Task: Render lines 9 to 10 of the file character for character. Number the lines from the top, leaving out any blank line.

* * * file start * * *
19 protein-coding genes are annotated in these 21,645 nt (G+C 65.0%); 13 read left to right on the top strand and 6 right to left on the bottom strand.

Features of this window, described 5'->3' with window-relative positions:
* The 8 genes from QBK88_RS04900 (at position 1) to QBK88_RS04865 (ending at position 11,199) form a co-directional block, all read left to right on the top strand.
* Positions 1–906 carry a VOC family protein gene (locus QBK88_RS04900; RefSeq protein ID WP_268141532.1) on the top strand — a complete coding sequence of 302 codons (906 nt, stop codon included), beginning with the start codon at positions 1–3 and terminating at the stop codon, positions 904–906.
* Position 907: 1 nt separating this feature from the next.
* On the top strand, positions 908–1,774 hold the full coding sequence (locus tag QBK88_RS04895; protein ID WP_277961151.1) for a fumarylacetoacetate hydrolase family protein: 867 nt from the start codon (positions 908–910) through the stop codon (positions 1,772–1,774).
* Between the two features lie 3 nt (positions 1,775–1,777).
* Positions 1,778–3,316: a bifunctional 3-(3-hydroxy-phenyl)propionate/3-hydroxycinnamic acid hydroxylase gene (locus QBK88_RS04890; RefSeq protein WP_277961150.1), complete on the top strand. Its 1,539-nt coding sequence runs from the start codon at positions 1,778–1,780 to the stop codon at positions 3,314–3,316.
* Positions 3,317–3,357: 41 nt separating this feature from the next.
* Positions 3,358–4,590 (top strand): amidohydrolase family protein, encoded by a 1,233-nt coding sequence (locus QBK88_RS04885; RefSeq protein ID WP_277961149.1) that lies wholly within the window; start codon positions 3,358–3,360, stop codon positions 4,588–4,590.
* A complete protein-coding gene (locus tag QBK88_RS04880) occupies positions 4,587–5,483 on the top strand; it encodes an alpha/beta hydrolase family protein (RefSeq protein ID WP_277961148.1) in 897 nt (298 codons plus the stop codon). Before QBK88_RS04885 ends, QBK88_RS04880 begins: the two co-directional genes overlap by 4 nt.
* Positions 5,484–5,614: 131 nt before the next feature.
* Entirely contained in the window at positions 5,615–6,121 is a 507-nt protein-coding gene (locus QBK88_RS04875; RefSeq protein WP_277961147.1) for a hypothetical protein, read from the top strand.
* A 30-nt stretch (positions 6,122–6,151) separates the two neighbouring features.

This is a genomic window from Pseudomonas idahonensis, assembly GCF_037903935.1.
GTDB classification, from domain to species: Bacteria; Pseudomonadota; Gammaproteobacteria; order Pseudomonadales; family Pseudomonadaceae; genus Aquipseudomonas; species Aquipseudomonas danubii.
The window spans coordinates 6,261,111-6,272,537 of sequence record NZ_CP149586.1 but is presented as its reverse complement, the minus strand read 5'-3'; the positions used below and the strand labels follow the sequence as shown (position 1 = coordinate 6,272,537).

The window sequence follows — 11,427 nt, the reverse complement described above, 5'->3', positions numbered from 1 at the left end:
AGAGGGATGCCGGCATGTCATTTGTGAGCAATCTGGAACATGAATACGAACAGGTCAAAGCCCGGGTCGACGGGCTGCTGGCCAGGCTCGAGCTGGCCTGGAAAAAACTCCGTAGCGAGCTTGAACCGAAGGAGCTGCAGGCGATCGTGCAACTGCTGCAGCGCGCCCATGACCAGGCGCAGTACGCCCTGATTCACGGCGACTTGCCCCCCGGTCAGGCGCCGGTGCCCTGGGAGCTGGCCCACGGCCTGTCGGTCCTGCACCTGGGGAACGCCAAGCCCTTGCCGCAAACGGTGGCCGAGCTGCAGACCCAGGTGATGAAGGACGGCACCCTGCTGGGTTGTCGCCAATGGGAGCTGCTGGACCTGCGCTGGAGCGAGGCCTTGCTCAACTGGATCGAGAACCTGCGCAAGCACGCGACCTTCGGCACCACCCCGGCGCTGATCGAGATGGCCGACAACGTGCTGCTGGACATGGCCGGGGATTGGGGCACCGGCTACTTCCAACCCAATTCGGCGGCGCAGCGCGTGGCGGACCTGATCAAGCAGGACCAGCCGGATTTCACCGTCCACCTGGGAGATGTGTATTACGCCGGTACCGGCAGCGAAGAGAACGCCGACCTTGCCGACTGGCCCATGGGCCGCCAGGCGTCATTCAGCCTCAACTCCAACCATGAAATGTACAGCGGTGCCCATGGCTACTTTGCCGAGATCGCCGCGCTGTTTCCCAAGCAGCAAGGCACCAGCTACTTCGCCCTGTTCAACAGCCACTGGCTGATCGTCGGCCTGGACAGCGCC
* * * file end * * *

* Positions 3,317–3,357: 41 nt separating this feature from the next.
* Positions 3,358–4,590 (top strand): amidohydrolase family protein, encoded by a 1,233-nt coding sequence (locus QBK88_RS04885; RefSeq protein ID WP_277961149.1) that lies wholly within the window; start codon positions 3,358–3,360, stop codon positions 4,588–4,590.